Great Circle Associates List-Managers
(November 1999)
 

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Subject: Re: AOL dropping mail
From: "Tom Neff" <tneff @ bigfoot . com>
Date: Sun, 21 Nov 1999 22:14:44 -0500
To: <List-Managers @ GreatCircle . COM>
Importance: Normal
In-reply-to: <v0421010bb45e477d2df9@plaidworks.com>

Chuq Von Rospach [mailto:chuqui@plaidworks.com] wrote:
> At 10:04 AM -0500 11/20/99, Tom Neff wrote:
> > be true.  I get spammed at AOL approx. 8 times per week, versus
> > about 10-15 times per week at (for example) panix...
>
> And mine is the opposite, despite the fact that my aol account is not
> advertised anywhere.

Even if the numbers were reversed, the number of spams per user are
approximately in the same ballpark, which was my point.  It is not as though
AOL is burdened with a hundred spams per user per day whilst other ISP's
escape with two or three per user per day.  When measured per user day - the
unit people are billing against - AOL's target rate appears to be about
average.

> > That is something of a non sequitur.  What I am saying is that
> > the ability to provide service, PER USER, should not degrade
> > as an ISP grows,
>
> Which is like saying that, on a per-user basis, a McDonalds should
> have the same caliber service as that 10 seat restaurant down on the
> wharf.

Well, first of all, lots of 10 seat restaurants have LOUSY service and if
you don't believe me, try the diner down on my corner. :)  But since 10 seat
restaurants do not actually change species and grow into McDonalds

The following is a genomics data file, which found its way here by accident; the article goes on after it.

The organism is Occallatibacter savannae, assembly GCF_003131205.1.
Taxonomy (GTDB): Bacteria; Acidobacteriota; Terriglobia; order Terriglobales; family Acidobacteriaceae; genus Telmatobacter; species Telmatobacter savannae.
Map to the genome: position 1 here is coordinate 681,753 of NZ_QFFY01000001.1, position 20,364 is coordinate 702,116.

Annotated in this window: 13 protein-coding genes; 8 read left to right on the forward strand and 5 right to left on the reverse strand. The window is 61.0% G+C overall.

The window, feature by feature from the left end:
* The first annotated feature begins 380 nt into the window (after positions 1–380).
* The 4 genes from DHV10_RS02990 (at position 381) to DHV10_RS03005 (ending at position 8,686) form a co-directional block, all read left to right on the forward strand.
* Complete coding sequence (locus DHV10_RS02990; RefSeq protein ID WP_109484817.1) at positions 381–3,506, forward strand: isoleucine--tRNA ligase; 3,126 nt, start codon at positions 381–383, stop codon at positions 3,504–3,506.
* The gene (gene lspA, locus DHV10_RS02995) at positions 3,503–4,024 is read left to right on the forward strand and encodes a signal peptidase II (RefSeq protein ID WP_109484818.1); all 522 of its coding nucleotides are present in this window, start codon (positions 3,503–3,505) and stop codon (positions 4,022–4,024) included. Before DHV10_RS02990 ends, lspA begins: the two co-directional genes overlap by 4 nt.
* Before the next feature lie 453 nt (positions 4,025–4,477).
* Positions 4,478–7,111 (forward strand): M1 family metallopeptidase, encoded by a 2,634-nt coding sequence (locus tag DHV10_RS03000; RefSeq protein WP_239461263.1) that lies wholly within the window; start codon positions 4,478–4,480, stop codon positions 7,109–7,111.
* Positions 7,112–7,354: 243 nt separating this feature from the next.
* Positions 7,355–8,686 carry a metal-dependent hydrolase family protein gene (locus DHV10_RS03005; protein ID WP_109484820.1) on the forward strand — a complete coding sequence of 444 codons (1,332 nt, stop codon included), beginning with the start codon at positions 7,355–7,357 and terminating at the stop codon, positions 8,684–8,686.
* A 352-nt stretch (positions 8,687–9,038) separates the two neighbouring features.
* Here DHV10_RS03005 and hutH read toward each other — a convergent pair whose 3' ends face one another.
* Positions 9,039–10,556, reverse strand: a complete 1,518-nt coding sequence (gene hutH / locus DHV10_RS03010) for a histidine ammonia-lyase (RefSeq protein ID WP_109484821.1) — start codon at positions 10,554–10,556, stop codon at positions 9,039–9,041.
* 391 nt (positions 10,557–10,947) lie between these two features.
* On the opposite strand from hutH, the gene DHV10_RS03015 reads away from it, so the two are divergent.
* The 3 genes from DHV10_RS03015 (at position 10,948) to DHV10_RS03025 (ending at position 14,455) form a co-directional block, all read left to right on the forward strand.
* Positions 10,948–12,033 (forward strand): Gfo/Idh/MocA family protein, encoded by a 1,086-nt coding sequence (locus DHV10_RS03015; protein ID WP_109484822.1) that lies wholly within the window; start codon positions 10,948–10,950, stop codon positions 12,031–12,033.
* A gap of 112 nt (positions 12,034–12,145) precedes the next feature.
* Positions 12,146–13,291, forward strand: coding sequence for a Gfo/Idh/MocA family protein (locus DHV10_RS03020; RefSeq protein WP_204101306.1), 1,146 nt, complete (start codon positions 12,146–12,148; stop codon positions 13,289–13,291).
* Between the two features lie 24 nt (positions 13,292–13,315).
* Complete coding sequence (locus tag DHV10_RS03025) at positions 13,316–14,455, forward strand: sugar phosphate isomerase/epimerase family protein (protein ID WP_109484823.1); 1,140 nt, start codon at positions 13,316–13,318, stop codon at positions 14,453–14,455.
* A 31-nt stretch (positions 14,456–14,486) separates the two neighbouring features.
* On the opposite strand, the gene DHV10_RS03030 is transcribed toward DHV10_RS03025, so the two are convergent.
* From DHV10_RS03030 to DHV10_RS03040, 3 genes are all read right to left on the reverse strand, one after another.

franchises, it would be more applicable to say that when Mickey D's went
from a 24 store regional chain to a 240 store national chain, and thence to
2,400 and eventually 24,000 stores worldwide, their customers had a right to
expect the same prompt and courteous service (and lawsuit-scalding coffee
and inedible food, but hey) at each stage along the way.  They would not
have expected (or tolerated) having nobody answer the drive-thru buzzer, or
seeing mayonnaise squirted on their Egg McMuffin, and then being told as an
excuse "listen, do you realize how many locations we have to worry about
these days?!"  Their responsibility to serve YOU at YOUR chosen location
didn't diminish.  And the same is true for AOL.  I do not really care
whether a few folks have convinced themselves that this is just "nice in
theory," because I know for a fact that it doesn't have to be as bad as AOL
currently does it.  I suspect several of us here could implement substantive
improvements that would bring AOL in line with Internet standards and
expectations if we had the access and resources.  All that would be
necessary would be for AOL to really give a damn.  I do not think they do,
at the decision making level that counts for these things.

> On the other hand, it brings up a fascinating question. What is
> list-managers for?

That is not a fascinating question, it is a dismal and time-wasting
question.  List-Managers is for discussing pertinent issues of interest to
list managers.  If it's not of interest we don't discuss it, even if someone
tries to bring it up.  What List-Managers is definitely NOT for is
languorous navel-gazing and meta-commentary about other people's thread
choices.  I find useful information here and I enjoy sharing some things
I've learned.  This is probably true for a majority of members.  I am sure
that Chuq would agree that just because there is vigorous disagreement with
one of his opinions, it does not automatically follow that the list has lost
its purpose!






References:
Indexed By Date Previous: Re: What is list-managers? (was Re: AOL dropping mail
From: Jeremy Blackman <loki@maison-otaku.net>
Next: Re: What is list-managers?
From: "Michael C. Berch" <mcb@postmodern.com>
Indexed By Thread Previous: Re: What is list-managers? (was Re: AOL dropping mail
From: Nick Simicich <njs@scifi.squawk.com>
Next: AOL dropping mail
From: dbsmith@atbbs.com (David B. Smith)

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